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1st January, 2001
Who said these words: ‘The environmental movement is a growing force in civil society, searching for a home in mainstream politics. The party that succeeds will be the natural party of government’? It wasn’t George Monbiot, Tony Juniper or Jonathon Porritt. It was David Miliband, in December 2006.He was right. Ecologist readers need no reminding that we are doing immense damage to our planet, and putting at risk our wellbeing and the lives of those who will suffer from our actions in the future. But the media, big business and the public are now waking up to it, and politicians are shifting with them.
Every other Sunday paper seems to come with a supplement on how to reduce your carbon footprint. Big businesses are seeking to persuade us of their green credentials. Britain’s bookshops are teeming with books by authors such as James Lovelock, Mark Lynas, and the brilliant Jared Diamond. But will any mainstream political party really gain the lasting trust and confidence of the environmental movement? And if not, what can we do about it?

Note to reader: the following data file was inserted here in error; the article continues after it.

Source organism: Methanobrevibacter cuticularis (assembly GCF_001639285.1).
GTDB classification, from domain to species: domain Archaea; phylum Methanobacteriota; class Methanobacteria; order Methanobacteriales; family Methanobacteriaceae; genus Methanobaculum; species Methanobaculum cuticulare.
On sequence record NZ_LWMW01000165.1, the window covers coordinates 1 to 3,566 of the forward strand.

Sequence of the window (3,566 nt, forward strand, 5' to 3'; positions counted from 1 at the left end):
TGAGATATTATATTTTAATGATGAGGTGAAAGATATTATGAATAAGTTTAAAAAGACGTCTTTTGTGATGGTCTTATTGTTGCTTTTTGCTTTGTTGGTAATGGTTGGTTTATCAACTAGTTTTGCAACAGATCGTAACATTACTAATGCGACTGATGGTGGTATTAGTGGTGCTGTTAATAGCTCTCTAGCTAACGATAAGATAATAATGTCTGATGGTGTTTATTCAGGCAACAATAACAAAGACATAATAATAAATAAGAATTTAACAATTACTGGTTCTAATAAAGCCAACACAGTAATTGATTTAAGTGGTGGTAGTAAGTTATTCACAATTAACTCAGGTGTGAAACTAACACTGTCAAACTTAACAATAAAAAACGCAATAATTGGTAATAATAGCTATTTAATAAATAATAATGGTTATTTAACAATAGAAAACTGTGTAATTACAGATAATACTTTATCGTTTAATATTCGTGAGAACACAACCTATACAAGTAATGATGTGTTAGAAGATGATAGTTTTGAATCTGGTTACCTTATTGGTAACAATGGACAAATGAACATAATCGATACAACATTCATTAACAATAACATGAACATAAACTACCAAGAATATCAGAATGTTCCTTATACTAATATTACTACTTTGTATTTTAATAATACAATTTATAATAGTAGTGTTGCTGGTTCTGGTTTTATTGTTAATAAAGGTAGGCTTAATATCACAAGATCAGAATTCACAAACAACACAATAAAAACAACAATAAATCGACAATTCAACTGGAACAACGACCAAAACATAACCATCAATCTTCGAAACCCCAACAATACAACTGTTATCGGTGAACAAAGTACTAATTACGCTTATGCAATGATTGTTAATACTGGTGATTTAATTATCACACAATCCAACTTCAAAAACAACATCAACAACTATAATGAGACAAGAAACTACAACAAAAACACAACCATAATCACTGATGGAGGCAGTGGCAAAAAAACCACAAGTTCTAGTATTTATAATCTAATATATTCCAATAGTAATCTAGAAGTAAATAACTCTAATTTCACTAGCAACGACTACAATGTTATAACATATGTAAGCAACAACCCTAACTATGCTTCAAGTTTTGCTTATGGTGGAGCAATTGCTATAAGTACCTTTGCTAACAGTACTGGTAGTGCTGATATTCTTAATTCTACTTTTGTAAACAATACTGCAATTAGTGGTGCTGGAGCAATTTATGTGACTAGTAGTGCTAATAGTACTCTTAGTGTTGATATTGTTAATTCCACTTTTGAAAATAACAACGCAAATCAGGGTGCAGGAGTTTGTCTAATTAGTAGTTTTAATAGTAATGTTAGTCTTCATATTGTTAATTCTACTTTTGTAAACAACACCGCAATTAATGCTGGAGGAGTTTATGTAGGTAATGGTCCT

There’s no doubt there are leading figures within each of the three main parties that get it. David Miliband is one of those in government who does, as are the new environment secretary Hilary Benn and his Conservative counterpart Peter Ainsworth. But there are some serious ideological barriers to each of our mainstream political parties really taking the environment to heart.
Any party wishing to...
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